The latest report from the Big Innovation Centre suggests that though the increased adoption of 3D printing is likely to stimulate manufacturing jobs, reduce the industry’s environmental impact and offer consumers unprecedented choice, the UK’s legal system could be put under major strain.
The report concludes that the government must act swiftly to introduce a flexible intellectual property system able to keep pace with technological development, provide the incentives for investors and designers and allows some form of regulation on products being created.
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Co-author of the report and researcher at the Big Innovation Centre, Andrew Sissons commented:
“3D printing will shatter the barrier between the internet and the physical world, and the law will no longer be able to distinguish between the two. If the government wants to regulate guns and other dangerous items in the age of 3D printing, it will need a radically different approach.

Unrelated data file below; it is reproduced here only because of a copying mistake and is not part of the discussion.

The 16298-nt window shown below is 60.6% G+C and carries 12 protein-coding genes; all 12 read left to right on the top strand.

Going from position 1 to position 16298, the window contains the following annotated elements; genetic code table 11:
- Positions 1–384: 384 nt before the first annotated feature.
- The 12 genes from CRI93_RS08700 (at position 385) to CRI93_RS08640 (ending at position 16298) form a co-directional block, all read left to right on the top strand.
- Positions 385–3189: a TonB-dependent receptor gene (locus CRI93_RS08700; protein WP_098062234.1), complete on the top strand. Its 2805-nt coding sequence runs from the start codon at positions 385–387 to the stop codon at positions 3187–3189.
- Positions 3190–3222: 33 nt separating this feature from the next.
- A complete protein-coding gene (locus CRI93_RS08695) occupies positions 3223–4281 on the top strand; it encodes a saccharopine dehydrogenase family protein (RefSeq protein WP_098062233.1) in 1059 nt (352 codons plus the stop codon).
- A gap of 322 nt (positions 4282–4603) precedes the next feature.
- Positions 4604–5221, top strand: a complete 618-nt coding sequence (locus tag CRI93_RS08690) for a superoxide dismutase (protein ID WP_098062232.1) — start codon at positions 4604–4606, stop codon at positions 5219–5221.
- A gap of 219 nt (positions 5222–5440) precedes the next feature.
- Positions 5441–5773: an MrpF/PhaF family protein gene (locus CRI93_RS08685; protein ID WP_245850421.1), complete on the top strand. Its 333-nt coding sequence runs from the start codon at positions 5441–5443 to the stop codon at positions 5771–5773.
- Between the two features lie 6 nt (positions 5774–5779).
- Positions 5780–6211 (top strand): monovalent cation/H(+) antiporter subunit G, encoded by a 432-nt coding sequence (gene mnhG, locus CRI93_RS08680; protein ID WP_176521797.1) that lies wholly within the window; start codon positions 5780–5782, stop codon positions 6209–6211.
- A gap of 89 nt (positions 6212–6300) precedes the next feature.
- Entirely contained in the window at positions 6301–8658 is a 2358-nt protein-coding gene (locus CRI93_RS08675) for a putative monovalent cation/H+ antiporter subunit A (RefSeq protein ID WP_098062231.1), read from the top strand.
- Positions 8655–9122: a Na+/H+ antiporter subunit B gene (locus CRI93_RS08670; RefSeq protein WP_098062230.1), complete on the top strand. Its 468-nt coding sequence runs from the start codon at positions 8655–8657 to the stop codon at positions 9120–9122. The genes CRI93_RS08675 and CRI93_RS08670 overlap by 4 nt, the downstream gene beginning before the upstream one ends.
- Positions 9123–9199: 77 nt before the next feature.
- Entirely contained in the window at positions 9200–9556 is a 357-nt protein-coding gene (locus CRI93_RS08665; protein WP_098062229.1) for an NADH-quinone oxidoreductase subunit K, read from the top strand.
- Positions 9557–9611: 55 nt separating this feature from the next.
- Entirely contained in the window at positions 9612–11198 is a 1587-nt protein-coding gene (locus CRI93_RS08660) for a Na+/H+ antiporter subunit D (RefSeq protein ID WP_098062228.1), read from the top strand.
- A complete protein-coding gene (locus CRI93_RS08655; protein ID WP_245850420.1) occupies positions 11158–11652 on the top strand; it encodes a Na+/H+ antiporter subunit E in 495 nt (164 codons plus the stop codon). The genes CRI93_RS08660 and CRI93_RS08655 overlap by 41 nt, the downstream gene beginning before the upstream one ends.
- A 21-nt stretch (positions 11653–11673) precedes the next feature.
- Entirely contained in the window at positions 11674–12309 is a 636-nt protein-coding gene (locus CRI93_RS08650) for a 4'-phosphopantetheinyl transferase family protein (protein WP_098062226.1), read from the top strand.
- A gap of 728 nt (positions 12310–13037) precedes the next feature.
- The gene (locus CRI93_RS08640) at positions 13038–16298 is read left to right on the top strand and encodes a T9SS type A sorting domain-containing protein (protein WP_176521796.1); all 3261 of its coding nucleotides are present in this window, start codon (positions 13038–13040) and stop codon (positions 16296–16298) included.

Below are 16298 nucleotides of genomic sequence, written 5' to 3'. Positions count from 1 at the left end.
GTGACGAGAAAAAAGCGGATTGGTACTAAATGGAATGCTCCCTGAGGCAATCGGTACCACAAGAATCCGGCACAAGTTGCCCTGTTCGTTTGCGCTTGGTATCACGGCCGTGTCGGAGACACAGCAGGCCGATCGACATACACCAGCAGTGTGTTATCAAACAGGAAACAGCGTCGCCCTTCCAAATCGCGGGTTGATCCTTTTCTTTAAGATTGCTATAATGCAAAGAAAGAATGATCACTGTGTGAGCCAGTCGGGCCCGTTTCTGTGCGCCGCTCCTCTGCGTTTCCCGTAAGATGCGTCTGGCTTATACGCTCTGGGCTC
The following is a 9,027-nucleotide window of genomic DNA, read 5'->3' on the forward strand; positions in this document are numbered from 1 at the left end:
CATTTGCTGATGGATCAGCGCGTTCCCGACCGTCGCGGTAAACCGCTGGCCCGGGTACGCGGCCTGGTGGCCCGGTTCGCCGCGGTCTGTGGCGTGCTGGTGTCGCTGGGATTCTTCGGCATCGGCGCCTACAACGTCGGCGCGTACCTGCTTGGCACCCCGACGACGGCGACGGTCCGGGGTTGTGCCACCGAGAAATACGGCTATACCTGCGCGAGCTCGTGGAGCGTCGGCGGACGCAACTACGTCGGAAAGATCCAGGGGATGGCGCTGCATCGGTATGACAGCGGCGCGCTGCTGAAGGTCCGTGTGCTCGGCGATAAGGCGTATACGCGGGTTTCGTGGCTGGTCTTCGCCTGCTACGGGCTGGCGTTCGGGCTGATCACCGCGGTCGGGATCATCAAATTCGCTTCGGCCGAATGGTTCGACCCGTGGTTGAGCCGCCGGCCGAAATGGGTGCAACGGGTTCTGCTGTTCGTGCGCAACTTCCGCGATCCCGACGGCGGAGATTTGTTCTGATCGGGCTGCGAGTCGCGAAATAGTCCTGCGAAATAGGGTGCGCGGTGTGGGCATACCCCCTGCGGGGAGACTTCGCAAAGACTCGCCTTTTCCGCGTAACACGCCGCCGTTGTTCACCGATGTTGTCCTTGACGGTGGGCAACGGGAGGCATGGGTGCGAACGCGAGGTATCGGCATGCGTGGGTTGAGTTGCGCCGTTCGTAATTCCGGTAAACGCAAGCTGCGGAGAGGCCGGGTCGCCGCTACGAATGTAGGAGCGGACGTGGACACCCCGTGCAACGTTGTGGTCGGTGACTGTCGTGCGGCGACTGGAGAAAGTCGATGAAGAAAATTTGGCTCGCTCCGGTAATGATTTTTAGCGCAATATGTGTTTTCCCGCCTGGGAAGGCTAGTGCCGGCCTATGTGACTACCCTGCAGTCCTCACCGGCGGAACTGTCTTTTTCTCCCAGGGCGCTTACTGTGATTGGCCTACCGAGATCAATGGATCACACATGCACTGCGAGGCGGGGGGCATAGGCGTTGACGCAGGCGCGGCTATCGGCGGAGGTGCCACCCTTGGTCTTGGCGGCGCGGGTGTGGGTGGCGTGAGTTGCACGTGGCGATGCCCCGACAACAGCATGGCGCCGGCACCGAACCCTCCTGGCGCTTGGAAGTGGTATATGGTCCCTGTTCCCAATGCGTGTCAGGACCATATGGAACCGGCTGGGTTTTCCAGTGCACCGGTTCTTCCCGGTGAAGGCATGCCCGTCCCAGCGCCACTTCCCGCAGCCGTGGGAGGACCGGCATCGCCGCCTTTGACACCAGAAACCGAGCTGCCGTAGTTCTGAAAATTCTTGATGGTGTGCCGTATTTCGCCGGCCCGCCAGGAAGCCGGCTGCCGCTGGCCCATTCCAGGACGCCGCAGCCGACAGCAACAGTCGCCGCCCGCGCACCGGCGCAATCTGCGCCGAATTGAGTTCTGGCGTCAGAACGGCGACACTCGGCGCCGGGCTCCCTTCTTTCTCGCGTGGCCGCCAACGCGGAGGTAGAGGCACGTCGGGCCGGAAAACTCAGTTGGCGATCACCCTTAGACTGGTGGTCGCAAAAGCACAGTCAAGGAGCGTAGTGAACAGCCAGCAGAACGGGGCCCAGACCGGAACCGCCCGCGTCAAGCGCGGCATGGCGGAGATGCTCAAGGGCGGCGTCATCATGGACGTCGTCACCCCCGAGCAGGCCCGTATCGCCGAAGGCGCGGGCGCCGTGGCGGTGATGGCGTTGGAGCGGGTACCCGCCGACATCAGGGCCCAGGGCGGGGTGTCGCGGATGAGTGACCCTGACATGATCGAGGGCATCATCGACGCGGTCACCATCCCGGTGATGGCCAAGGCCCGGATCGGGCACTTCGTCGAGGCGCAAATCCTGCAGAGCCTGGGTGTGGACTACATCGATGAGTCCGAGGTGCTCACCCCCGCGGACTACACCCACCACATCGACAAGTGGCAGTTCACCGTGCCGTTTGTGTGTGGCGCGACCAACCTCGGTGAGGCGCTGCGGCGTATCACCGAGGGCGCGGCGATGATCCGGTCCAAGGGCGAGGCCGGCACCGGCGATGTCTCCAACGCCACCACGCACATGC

“The experience of the music industry should act as a warning for policy makers here. Government policy was slow to adapt to the digitisation of music and it enforced outdated copyright laws rather than seeking reforms that promote innovation.
“Manufacturing, the industry that 3D printing will disrupt, is far more important than the music industry and the risks have far more serious implications, so the government cannot afford to ignore these issues for any longer.”
Fellow co-author and researcher, Spencer Thompson added:
“The potential economic implications of the technology are huge; 3D printing will play to the UK’s strengths in design, retail and digital industries, putting Britain in a strong position to be a world leader.
“It could also shake up the way we do manufacturing, replacing mass production with localised manufacturing and potentially bring manufacturing jobs back to the UK.”
“From the production of household goods to transplanted organs, the possibilities are endless. The government must not ignore this opportunity to inject some much-needed growth into the UK economy.”
The full report, “Three Dimensional Policy: Why Britain needs a policy framework for 3D printing” and more information can be obtained by contacting Anna Kharbanda on 020 7976 3646 or firstname.lastname@example.org